Writing from Birmingham, all that seems unreal. We are lucky. The city council has realised that education is an absolute priority. They reason that if the unskilled and semi-skilled jobs have gone in a city where the tide has gone out for good on that sort of full employment, then the only way of bringing it back is to go for a highly-educated and highly-skilled population which will create a new sort of wealth rather than shelter as a kind of gigantic urban workhouse for the poor for many people who have come to the city on a false prospectus. To do that we need to change an education system that produced failure and in many small ways that is already happening.
More importantly, the old adage of an education system that needs to be cheap and efficient has to be challenged. So for Birmingham for the third year running its schools have the confidence of an allowance for inflation, all pay deals covered, demography included, growth for special needs and a modest real-terms increase to enable the guarantees to be met, which for schools means living by the principle of improvement against previous best and setting targets for each generation, especially for improved literacy and numeracy at the end of the infant and junior stages. Such an approach is long overdue and you can see, almost feel, the flower of expectation open as people dare to believe that what was out of reach can be brought within our grasp.
So in the city you can see the credit side of LMS. There is a transformation of the environment both inside and outside the schools. Carpets, furniture, internal redecoration, "learning through landscapes" all have made schools more capable of improvement since 1989.
A further gain can be observed in just a few schools where there is a real debate about considerable shifts of expenditure. Some primary schools, for example, are investing not Pounds 5,000 in books but Pounds 20,000 in a revolutionary new approach to literacy. They debate too the presence of one computer in a classroom to 30 pupils in terms which compare it to the idea of sharing a pen. In consequence suites of computers are suddenly a possibility as a means of transforming teaching and learning. In this connection the most interesting debate and one which would never have surfaced at the LEA level or nationally is about adult rather than pupilteacher ratios. It is asking whether, if one started from scratch, it would be better to have a class size of 27 and no classroom assistant rather than one of 31 with a classroom assistant.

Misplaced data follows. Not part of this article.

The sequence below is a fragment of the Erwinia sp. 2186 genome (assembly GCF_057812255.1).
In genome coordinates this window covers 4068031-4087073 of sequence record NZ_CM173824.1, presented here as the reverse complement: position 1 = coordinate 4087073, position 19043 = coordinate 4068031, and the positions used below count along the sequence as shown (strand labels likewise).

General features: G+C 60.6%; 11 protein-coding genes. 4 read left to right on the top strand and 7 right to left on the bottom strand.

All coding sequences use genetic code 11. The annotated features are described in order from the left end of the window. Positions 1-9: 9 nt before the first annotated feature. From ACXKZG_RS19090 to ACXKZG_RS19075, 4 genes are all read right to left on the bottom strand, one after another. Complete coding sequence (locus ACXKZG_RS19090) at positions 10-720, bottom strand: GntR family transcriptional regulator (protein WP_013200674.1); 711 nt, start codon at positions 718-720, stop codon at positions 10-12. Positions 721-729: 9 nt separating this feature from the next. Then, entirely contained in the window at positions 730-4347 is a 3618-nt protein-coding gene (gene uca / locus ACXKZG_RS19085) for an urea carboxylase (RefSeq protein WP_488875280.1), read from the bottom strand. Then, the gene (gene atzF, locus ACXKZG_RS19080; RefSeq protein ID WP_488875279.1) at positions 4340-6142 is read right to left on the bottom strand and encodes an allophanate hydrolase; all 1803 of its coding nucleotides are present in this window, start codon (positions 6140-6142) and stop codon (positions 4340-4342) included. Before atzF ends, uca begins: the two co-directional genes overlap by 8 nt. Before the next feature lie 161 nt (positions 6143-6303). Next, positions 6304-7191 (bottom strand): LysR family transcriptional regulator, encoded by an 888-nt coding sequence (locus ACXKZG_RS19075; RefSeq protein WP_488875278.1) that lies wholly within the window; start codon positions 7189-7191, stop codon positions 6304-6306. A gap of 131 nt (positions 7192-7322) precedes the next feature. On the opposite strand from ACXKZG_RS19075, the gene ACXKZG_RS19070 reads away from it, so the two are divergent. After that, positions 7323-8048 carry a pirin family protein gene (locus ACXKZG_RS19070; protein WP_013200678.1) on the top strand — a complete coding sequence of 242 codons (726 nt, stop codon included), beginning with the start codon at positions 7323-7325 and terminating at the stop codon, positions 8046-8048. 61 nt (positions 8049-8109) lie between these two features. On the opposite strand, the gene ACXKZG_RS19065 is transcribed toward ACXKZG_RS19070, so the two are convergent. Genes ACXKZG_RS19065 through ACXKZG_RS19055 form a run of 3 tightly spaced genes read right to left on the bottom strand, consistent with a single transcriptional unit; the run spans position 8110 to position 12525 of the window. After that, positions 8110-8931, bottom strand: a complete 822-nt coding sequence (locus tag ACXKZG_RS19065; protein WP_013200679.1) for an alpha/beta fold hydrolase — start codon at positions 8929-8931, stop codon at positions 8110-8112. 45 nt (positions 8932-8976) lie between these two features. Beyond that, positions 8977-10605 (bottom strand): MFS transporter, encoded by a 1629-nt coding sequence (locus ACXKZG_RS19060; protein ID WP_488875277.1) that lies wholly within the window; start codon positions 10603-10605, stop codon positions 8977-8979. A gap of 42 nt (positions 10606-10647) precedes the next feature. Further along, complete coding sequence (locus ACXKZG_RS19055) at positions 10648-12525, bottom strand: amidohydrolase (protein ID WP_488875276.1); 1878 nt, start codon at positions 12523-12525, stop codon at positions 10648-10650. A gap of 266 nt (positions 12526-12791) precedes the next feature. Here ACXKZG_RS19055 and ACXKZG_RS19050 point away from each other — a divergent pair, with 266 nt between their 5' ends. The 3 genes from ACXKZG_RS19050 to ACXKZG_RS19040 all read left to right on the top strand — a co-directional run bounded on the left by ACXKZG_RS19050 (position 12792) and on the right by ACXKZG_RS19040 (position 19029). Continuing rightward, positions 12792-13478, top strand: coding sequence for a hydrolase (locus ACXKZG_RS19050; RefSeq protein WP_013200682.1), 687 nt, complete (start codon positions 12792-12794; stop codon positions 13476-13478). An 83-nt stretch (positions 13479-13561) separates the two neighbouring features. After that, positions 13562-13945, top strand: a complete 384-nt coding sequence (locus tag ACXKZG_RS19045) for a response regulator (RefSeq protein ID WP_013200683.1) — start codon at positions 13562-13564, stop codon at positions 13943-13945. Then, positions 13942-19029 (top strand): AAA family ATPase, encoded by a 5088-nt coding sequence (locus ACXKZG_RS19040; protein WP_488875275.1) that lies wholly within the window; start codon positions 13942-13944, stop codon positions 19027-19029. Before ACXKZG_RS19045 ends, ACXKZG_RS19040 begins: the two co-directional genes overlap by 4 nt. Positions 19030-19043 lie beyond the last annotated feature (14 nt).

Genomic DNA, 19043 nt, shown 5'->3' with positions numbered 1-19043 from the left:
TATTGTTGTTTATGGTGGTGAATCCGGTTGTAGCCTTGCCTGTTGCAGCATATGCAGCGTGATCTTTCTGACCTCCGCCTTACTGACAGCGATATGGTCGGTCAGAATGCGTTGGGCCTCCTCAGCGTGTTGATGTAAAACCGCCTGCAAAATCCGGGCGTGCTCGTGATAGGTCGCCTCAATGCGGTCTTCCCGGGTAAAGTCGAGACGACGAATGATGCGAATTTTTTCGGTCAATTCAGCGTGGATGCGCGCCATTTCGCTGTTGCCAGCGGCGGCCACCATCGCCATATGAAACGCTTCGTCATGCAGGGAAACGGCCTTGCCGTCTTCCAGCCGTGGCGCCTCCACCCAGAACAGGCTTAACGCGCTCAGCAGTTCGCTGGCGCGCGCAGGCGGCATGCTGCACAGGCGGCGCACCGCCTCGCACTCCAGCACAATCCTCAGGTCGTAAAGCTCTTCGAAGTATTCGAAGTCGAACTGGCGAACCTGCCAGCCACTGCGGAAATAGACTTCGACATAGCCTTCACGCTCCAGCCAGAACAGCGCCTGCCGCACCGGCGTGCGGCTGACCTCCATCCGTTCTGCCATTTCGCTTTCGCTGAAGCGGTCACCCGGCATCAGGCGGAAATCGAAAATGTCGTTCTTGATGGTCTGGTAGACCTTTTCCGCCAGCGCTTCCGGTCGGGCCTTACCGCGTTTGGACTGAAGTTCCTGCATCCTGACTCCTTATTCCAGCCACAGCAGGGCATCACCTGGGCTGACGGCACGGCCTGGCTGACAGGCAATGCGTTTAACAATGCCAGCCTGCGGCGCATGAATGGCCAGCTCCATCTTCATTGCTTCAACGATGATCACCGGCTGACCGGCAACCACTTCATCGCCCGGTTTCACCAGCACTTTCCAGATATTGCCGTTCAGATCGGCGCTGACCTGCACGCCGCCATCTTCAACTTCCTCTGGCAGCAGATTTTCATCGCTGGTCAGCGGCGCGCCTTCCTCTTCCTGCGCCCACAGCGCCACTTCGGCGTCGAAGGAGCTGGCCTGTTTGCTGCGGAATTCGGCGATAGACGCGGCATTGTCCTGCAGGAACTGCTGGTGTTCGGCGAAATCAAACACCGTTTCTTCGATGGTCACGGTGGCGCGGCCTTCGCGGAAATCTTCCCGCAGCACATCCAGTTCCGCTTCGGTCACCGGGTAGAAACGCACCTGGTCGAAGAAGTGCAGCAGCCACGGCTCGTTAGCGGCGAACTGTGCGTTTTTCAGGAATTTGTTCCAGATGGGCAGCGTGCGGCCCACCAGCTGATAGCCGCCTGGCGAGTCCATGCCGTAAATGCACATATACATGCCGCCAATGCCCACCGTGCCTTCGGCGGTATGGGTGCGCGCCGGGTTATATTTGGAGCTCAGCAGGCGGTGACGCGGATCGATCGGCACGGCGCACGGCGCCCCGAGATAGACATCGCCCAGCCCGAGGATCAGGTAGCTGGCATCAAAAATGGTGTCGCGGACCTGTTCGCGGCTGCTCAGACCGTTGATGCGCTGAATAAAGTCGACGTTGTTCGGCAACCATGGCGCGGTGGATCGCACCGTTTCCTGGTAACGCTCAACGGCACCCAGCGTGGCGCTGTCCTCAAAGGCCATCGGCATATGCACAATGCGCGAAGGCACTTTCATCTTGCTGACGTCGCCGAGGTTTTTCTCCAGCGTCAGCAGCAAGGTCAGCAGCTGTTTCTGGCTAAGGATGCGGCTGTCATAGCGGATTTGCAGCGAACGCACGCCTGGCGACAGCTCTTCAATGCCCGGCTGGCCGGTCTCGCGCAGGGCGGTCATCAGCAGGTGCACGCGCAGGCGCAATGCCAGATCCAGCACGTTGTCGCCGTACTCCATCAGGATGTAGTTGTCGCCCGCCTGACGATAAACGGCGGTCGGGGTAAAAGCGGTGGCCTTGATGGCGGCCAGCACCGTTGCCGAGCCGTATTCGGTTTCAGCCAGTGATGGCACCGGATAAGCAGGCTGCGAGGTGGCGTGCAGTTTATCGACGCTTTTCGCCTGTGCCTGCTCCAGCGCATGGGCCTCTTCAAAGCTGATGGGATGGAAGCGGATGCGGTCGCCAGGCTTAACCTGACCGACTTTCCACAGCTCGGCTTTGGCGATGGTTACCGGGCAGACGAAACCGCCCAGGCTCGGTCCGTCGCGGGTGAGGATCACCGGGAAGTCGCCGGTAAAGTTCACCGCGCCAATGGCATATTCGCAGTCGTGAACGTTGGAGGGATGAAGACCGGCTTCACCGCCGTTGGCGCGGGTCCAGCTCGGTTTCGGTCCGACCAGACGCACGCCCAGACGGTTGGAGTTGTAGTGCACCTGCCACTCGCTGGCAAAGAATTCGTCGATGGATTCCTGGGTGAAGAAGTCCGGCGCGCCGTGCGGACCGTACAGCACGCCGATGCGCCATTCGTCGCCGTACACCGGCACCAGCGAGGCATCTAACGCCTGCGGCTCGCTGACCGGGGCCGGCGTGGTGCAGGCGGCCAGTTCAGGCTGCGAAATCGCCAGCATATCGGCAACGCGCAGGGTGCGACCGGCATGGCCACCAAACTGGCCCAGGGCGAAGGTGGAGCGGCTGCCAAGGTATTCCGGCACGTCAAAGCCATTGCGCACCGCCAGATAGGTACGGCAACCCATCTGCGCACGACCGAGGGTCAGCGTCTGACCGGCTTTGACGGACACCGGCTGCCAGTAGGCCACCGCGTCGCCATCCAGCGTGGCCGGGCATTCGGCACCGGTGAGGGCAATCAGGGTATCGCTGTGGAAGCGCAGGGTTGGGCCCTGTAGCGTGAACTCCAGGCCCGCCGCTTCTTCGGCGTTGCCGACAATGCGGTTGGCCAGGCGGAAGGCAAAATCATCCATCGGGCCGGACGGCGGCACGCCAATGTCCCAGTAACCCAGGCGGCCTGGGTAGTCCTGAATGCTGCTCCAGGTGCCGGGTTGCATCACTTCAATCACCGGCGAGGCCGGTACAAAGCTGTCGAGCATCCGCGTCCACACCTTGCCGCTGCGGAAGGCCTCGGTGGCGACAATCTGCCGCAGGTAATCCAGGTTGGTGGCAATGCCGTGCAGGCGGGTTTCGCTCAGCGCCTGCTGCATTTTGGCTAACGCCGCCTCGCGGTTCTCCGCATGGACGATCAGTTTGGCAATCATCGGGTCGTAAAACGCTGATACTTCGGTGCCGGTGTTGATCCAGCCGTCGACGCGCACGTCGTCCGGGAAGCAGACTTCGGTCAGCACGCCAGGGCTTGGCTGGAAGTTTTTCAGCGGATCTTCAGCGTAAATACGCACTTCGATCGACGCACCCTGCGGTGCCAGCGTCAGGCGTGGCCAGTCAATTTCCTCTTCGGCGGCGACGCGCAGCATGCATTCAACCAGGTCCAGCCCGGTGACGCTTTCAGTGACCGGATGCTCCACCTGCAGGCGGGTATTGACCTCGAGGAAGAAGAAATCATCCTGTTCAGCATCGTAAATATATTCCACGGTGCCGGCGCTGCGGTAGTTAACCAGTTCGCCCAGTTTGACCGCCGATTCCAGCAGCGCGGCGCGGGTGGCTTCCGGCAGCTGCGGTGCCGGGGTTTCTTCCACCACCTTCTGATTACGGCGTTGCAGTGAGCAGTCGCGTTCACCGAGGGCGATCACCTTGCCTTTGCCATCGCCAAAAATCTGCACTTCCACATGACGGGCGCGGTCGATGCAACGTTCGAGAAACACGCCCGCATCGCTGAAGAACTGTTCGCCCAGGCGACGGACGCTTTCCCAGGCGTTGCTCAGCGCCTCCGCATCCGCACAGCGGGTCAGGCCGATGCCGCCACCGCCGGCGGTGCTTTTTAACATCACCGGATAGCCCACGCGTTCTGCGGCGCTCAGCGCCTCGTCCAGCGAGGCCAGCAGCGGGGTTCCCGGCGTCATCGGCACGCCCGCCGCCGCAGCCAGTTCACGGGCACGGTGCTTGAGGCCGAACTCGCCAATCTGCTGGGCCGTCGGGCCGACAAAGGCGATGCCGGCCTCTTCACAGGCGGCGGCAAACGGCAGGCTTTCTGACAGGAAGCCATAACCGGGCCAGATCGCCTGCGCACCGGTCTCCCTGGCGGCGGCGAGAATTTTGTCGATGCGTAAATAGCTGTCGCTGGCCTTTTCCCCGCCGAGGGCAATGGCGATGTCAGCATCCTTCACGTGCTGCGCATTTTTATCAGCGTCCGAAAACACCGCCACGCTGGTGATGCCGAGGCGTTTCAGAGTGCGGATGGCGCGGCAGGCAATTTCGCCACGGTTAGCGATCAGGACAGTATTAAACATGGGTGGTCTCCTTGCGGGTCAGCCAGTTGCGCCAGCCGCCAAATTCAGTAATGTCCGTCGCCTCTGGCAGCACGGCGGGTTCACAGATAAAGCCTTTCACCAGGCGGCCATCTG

The evidence suggests that you would always opt for the two adults rather than the smaller class. If in doubt, ask anyone who has experienced it: none of them would go back. Indeed some teachers are weighing up jobs at interview on the basis of such support. Perhaps we are entering an era when the slogan will be "every teacher has a right to a classroom support worker". So LMS allows diversity in the deployment of resources within schools and the prospect of researching the consequences.
There remains, however, the running sore of the end-of-year balances seen in the snapshot at the beginning of April. Maybe the answer is simple. If all schools committed now their spending on books, furniture and equipment for next year all the non-staff items, especially the large ones and the LEA used its capacity to debit the ledger for those accounts, the unspent balances would virtually disappear. We are going to try to do that in Birmingham and we believe other LEAs should do the same. Our future prospects depend on it.
Perhaps after all, therefore, you should surprise those stall-holders at the Education Show. You will have a good visit anyway, for it is not merely goods but ideas that are available. And the latter are free and more powerful.
Tim Brighouse, chief education officer for Birmingham, debates urban education on Saturday, 10.30 am.
Birmingham LEA - stand 601